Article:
Something smells funny in China. Cheese and other dairy products are not part of the traditional Chinese diet, yet there has been a surge in dairy imports. According to European Commission data, the volume of Europe’s cheese exports to China in the first 11 months of this year was 24% higher than for the whole of 2018, amounting to more than 20,000 tons. Exports of European butter to the country have grown at an even greater pace this year – by 36%. Cheese has historically been alien to the diet in China, where research shows that a great many people are lactose intolerant. However, a 2018 report by China’s National Institute for Nutrition and Health found that Chinese citizens needed encour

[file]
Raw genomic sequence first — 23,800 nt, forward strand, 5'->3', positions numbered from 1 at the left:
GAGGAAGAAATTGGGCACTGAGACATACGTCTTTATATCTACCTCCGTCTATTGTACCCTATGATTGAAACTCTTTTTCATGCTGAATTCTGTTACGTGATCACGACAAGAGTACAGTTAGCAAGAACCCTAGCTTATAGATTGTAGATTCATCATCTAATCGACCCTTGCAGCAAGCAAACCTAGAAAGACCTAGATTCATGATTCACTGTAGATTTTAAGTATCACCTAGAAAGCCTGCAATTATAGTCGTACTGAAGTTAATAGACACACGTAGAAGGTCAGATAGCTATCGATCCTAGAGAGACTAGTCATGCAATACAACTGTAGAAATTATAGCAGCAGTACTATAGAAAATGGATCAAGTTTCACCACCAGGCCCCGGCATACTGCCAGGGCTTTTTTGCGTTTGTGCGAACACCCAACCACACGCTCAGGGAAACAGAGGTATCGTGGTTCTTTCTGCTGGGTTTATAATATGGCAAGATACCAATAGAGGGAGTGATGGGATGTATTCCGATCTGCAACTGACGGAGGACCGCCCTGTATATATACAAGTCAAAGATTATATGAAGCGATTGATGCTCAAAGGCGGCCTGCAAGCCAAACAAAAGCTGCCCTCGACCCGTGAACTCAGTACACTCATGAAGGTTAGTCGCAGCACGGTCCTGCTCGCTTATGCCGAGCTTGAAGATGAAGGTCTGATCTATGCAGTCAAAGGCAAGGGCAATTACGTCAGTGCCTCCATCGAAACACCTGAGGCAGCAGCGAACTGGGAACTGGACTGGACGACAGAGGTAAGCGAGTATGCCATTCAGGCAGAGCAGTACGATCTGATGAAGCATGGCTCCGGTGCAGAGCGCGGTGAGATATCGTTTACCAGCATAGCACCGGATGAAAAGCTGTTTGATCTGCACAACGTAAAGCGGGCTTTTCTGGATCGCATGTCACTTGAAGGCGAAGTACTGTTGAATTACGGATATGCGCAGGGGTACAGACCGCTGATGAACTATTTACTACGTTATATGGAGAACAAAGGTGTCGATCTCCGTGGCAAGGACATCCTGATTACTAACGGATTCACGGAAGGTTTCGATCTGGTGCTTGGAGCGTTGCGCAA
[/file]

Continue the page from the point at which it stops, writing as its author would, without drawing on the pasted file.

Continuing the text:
Armed to fight drones, China’s pig farmers busted for disrupting flights
Pig farms in China are fighting a high-tech war with gangsters reportedly plotting to profit off a national pork crisis. A pig farm in northeastern China deployed anti-drone equipment following rumors that gangs were trying to spread African swine fever by airdropping the virus into farms. The goal was to scare farmers into selling their livestock at a discount. African swine fever poses no risk to human health but is fatal to pigs. The disease has reduced China’s hog herds by over 40% due to mass culls designed to stop further spreading of the disease. The Chinese authorities uncovered the use of anti-drone devices after a number of pilots complained about losing GPS signals while flying ov
China faces ‘huge challenge’ in living up to US trade promises